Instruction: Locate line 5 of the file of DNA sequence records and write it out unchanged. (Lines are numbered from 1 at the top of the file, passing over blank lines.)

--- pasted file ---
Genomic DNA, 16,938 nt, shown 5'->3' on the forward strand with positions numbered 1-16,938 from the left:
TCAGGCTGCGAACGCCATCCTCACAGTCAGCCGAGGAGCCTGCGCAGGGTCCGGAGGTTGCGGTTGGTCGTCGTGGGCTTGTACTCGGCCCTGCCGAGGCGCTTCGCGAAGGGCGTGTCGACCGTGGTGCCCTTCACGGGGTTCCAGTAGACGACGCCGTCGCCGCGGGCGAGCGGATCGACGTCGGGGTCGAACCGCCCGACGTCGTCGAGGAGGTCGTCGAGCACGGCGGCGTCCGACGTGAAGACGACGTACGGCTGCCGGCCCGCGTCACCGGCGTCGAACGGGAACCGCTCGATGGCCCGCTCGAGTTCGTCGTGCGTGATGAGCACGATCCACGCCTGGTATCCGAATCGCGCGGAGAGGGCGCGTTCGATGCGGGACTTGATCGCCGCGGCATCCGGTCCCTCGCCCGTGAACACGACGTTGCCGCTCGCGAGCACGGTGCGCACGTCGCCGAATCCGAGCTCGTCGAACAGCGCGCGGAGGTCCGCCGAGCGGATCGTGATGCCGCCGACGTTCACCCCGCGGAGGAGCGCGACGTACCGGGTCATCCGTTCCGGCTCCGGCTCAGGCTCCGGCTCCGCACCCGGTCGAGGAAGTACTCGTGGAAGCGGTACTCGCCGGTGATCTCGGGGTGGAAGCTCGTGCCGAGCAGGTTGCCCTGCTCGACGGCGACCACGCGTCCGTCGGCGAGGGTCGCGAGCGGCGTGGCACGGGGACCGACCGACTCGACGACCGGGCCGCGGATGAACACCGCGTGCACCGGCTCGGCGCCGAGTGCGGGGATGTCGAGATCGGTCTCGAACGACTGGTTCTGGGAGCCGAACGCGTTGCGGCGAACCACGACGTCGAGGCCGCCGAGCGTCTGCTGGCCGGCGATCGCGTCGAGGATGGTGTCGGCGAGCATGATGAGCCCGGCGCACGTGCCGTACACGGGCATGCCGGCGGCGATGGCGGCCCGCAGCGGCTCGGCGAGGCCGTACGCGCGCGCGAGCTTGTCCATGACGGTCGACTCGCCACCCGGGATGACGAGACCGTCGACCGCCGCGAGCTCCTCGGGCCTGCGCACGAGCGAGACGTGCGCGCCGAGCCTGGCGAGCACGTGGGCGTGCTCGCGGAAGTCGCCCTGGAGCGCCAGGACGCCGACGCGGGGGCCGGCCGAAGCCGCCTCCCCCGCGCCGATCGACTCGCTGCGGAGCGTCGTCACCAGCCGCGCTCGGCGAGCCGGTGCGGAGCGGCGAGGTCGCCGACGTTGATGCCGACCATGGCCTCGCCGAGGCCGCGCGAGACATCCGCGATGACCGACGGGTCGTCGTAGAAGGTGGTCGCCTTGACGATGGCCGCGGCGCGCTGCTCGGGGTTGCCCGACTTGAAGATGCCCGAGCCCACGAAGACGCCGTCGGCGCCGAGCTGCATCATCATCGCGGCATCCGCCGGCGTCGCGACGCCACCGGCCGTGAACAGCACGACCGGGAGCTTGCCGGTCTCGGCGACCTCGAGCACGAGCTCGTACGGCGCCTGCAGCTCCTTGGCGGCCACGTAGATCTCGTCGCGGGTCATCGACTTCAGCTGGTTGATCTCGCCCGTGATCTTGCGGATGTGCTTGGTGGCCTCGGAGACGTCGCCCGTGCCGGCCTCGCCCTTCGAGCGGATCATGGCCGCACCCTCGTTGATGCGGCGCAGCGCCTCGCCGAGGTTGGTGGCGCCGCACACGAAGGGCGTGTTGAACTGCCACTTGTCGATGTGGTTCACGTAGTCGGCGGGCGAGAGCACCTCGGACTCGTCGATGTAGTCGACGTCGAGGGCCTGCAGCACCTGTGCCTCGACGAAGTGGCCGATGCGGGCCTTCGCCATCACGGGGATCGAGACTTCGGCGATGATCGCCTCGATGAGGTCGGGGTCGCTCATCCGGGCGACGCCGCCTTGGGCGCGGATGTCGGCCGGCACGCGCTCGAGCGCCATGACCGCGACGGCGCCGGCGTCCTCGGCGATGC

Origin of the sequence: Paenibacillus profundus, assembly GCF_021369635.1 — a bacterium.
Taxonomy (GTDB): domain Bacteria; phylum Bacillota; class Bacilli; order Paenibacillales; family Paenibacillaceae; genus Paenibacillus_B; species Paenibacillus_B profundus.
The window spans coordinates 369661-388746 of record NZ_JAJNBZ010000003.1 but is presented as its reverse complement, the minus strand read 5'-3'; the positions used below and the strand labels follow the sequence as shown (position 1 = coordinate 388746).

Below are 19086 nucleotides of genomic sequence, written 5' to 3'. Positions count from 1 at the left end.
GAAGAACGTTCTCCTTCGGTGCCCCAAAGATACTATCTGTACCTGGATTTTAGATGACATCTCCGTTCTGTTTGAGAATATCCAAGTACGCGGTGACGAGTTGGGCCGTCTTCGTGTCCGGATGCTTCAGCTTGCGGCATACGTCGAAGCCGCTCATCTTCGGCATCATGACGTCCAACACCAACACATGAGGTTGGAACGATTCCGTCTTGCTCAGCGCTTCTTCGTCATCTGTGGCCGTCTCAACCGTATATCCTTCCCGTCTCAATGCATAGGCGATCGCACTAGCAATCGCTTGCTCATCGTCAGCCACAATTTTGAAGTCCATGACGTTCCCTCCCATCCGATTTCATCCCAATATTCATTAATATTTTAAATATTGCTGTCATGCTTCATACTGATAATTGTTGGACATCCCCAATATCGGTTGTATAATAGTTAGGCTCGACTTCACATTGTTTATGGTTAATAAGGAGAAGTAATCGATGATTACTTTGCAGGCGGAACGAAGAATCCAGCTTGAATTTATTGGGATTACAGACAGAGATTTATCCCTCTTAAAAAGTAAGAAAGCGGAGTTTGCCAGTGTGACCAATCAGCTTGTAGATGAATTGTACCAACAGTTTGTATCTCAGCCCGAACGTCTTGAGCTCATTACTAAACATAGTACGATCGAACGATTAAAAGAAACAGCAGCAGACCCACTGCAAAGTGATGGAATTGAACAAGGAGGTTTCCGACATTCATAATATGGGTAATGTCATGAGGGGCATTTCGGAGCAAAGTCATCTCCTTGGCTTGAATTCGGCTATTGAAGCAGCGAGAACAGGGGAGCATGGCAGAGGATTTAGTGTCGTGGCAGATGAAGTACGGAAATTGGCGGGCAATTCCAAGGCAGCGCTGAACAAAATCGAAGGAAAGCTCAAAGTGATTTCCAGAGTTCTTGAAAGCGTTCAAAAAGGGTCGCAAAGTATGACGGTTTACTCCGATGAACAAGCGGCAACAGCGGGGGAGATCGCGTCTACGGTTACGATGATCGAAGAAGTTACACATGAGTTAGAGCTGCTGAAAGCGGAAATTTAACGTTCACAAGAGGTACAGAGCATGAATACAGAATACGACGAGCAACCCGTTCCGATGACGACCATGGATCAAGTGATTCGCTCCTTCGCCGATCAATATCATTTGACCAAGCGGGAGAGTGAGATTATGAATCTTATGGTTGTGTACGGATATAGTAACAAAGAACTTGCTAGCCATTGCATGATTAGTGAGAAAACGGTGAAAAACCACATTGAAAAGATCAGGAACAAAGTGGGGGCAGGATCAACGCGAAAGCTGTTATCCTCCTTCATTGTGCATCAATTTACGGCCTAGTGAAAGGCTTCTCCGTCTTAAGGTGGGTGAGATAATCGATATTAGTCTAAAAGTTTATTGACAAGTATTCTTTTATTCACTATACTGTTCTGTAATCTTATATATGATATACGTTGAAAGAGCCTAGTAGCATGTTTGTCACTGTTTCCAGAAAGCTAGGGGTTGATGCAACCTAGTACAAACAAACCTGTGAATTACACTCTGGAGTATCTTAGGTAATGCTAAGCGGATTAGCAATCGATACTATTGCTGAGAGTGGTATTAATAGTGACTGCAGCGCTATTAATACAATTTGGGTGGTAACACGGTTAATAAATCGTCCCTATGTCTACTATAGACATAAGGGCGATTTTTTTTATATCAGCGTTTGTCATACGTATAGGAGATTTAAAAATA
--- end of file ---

The window spans coordinates 369661-388746 of record NZ_JAJNBZ010000003.1 but is presented as its reverse complement, the minus strand read 5'-3'; the positions used below and the strand labels follow the sequence as shown (position 1 = coordinate 388746).